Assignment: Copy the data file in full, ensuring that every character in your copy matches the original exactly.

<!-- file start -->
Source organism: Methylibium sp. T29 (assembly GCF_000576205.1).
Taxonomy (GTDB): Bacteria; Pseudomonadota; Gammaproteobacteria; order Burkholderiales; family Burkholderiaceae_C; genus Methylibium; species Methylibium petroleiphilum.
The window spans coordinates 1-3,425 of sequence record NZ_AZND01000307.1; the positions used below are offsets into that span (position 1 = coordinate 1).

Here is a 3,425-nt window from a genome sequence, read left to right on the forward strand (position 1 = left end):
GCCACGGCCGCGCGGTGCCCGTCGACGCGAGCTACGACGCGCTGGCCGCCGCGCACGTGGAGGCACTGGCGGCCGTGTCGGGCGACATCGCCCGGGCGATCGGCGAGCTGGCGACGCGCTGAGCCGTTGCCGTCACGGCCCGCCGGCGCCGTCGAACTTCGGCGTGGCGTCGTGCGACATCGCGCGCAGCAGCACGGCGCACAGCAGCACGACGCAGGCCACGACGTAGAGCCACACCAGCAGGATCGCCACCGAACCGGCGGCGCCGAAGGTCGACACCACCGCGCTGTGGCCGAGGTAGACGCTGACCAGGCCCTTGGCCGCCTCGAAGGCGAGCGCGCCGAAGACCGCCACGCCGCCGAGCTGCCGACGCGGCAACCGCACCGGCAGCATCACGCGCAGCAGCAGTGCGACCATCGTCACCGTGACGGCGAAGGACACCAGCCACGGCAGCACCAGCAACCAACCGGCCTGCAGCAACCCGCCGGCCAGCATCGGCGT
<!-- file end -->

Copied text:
Source organism: Methylibium sp. T29 (assembly GCF_000576205.1).
Taxonomy (GTDB): Bacteria; Pseudomonadota; Gammaproteobacteria; order Burkholderiales; family Burkholderiaceae_C; genus Methylibium; species Methylibium petroleiphilum.
The window spans coordinates 1-3,425 of sequence record NZ_AZND01000307.1; the positions used below are offsets into that span (position 1 = coordinate 1).

Here is a 3,425-nt window from a genome sequence, read left to right on the forward strand (position 1 = left end):
GCCACGGCCGCGCGGTGCCCGTCGACGCGAGCTACGACGCGCTGGCCGCCGCGCACGTGGAGGCACTGGCGGCCGTGTCGGGCGACATCGCCCGGGCGATCGGCGAGCTGGCGACGCGCTGAGCCGTTGCCGTCACGGCCCGCCGGCGCCGTCGAACTTCGGCGTGGCGTCGTGCGACATCGCGCGCAGCAGCACGGCGCACAGCAGCACGACGCAGGCCACGACGTAGAGCCACACCAGCAGGATCGCCACCGAACCGGCGGCGCCGAAGGTCGACACCACCGCGCTGTGGCCGAGGTAGACGCTGACCAGGCCCTTGGCCGCCTCGAAGGCGAGCGCGCCGAAGACCGCCACGCCGCCGAGCTGCCGACGCGGCAACCGCACCGGCAGCATCACGCGCAGCAGCAGTGCGACCATCGTCACCGTGACGGCGAAGGACACCAGCCACGGCAGCACCAGCAACCAACCGGCCTGCAGCAACCCGCCGGCCAGCATCGGCGT